As the Second Adam, you fulfilled the law for us. As the Servant of the Lord, you died in our place. As the Grave Robber, you rose for our justification. As our Glorious Bridegroom, you’re coming back for us. Hallelujah… we cry, over and over and over.
On this Christmas Eve, we worship you for coming to us, Jesus, and giving yourself for us. Thank you for saving us from our sins and selves. Thank you for ruling the world with your truth and grace, this very moment. Thank you for committing to make all things new and wiping all tears away. So very Amen we pray, in your great and gracious name.

Source


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A Microscopic Saviour (via Aaron Wilson)

Aaron Wilson reflects on the idea that if the incarnation of God in the birth of Jesus is an amazing idea, then the implication that God was incarnate in a collection of cells some nine months earlier is mind-boggling.

Nine months before Christmas morning, Jesus went from ruling the world in heaven with His Father and the Holy Spirit, to enter into the smallest, most dependent, most microscopic form of human life.
The God who authored a universe that can’t be measured, humbled Himself into a form that can’t be seen.
It’s a staggering thought.
The God who authored a universe that can’t be measured, humbled Himself into a form that can’t be seen.Even more mind-boggling is the fact that there was a time when the incarnate spirit of Jesus was in an embryonic human form that hadn’t yet grown eyes, fingers, a brain, or even a spinal cord.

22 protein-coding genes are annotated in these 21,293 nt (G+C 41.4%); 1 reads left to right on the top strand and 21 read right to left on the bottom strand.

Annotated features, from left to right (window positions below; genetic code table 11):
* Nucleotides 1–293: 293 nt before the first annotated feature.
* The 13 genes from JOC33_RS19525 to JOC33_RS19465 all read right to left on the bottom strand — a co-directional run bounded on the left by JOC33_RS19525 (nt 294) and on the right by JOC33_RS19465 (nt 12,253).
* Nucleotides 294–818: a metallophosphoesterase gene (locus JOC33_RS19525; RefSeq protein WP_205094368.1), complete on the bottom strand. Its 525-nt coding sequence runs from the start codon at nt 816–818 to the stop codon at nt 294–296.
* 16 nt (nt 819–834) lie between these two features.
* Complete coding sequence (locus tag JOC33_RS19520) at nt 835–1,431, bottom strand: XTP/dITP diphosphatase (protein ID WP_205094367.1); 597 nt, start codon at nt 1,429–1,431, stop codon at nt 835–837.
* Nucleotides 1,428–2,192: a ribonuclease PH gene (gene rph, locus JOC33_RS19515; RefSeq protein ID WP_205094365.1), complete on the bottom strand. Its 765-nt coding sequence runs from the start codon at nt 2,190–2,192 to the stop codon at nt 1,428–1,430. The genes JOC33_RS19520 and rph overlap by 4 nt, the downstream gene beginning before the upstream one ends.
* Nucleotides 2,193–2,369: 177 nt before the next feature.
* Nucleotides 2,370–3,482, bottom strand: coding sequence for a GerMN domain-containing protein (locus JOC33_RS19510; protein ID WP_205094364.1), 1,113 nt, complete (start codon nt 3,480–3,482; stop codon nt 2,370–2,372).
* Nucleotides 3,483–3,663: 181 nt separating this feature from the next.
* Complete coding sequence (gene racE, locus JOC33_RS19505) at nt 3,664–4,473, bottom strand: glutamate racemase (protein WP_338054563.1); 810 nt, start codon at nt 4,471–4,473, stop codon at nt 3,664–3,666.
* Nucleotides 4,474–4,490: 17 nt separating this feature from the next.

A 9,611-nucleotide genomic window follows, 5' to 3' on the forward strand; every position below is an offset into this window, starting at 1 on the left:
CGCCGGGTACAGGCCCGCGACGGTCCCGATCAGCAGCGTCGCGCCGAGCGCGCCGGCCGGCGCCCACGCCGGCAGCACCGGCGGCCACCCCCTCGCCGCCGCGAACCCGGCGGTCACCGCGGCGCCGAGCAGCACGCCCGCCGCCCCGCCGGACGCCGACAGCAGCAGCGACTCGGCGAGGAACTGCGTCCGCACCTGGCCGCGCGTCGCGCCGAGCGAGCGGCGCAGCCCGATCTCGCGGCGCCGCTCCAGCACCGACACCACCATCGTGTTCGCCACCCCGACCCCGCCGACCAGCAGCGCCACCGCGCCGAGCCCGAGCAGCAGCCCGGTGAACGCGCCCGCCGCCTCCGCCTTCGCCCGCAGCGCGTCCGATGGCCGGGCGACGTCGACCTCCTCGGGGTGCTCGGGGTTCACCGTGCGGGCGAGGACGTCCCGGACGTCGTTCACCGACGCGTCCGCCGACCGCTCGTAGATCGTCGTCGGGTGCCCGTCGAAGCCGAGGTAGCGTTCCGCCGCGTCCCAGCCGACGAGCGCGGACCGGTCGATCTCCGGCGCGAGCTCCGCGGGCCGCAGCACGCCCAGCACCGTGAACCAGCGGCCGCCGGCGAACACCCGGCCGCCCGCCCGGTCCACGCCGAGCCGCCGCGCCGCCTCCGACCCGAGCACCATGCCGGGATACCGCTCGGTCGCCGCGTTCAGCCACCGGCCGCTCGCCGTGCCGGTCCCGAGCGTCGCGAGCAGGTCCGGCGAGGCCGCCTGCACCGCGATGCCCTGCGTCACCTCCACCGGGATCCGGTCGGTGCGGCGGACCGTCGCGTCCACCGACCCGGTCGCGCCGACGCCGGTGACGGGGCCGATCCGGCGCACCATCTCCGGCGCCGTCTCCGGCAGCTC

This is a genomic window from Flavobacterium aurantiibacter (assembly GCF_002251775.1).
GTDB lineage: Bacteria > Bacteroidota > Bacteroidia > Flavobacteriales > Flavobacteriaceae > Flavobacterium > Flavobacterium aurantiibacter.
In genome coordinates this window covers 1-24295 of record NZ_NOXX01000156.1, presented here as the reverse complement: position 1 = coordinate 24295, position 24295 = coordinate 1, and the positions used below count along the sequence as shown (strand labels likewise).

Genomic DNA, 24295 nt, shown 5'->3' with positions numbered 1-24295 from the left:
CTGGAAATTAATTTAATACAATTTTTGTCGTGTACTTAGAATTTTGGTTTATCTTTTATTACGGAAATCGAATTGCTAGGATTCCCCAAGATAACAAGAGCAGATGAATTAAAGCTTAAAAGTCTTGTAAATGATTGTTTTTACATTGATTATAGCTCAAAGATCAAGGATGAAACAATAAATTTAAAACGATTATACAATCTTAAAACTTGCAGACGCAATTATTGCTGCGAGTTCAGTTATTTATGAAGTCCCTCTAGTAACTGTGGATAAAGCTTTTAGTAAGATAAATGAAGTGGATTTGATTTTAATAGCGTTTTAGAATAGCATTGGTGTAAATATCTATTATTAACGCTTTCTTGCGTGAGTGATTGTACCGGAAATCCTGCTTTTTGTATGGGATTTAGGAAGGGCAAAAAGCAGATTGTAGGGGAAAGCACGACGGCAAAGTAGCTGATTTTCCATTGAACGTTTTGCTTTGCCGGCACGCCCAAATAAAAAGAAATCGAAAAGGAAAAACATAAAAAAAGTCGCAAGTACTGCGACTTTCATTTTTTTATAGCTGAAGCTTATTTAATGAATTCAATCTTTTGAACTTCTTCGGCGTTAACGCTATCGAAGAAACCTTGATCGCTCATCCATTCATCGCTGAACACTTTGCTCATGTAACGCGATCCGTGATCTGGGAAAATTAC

Even Christ’s holy blood cells that would later be shed to save humanity, first had to be formed by a yolk sac inside of Mary’s womb.
In the months leading up to Christmas, Jesus—who formed the world and invented human reproduction—was Himself being formed inside one of His creations through the very blueprints He had established for human development.

HE HOLDS ALL THINGS TOGETHER
As you’re pondering these truths, consider Colossians 1:16-17 as it speaks of Jesus:
“For everything was created by him, in heaven and on earth, the visible and the invisible, whether thrones or dominions or rulers or authorities—all things have been created through him and for him. He is before all things, and by him all things hold together.”
Doesn’t this truth make the incarnation all the more amazing? For a moment in time, the entire universe was being held together in the form of a microscopic, two-celled human embryo named Jesus.

Read the whole post at Facts And Trends.


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Christmas Fails

This page at Facts and Trends features ten moments when Christmas related church activities did not go to plan.
Most feature children and animals.
These are meant to be salutary warnings, not ideas, folks.
Here’s one with a Christmas camel, who does not seem to come off worse for wear.


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It’s Beginning To Look A Bit Like Christmas

With life getting more crowded we have to get started on some Christmas observances as little early.
And it isn’t Christmas without some Hans.

And some antipasto and snacks.